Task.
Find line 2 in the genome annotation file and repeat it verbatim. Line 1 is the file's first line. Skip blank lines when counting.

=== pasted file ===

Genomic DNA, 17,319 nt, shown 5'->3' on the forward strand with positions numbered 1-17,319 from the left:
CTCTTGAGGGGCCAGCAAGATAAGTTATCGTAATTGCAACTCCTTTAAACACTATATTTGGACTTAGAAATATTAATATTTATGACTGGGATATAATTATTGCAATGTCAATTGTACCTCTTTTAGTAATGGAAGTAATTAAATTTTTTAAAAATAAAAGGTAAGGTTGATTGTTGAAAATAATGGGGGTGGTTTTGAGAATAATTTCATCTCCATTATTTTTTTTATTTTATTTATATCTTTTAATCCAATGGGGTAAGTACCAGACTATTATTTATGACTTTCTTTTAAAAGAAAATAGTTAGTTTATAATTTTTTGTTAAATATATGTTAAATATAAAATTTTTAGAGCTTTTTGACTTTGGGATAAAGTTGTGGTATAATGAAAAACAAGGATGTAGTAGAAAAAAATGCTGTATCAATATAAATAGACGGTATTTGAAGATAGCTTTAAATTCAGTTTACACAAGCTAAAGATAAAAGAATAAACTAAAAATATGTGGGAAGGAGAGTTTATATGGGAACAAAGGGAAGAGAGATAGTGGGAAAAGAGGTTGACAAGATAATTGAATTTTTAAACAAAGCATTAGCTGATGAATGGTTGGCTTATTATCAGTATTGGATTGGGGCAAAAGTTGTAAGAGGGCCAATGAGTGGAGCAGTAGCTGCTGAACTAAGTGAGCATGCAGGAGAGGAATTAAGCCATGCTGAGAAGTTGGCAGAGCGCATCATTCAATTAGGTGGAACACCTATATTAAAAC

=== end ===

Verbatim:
CTCTTGAGGGGCCAGCAAGATAAGTTATCGTAATTGCAACTCCTTTAAACACTATATTTGGACTTAGAAATATTAATATTTATGACTGGGATATAATTATTGCAATGTCAATTGTACCTCTTTTAGTAATGGAAGTAATTAAATTTTTTAAAAATAAAAGGTAAGGTTGATTGTTGAAAATAATGGGGGTGGTTTTGAGAATAATTTCATCTCCATTATTTTTTTTATTTTATTTATATCTTTTAATCCAATGGGGTAAGTACCAGACTATTATTTATGACTTTCTTTTAAAAGAAAATAGTTAGTTTATAATTTTTTGTTAAATATATGTTAAATATAAAATTTTTAGAGCTTTTTGACTTTGGGATAAAGTTGTGGTATAATGAAAAACAAGGATGTAGTAGAAAAAAATGCTGTATCAATATAAATAGACGGTATTTGAAGATAGCTTTAAATTCAGTTTACACAAGCTAAAGATAAAAGAATAAACTAAAAATATGTGGGAAGGAGAGTTTATATGGGAACAAAGGGAAGAGAGATAGTGGGAAAAGAGGTTGACAAGATAATTGAATTTTTAAACAAAGCATTAGCTGATGAATGGTTGGCTTATTATCAGTATTGGATTGGGGCAAAAGTTGTAAGAGGGCCAATGAGTGGAGCAGTAGCTGCTGAACTAAGTGAGCATGCAGGAGAGGAATTAAGCCATGCTGAGAAGTTGGCAGAGCGCATCATTCAATTAGGTGGAACACCTATATTAAAAC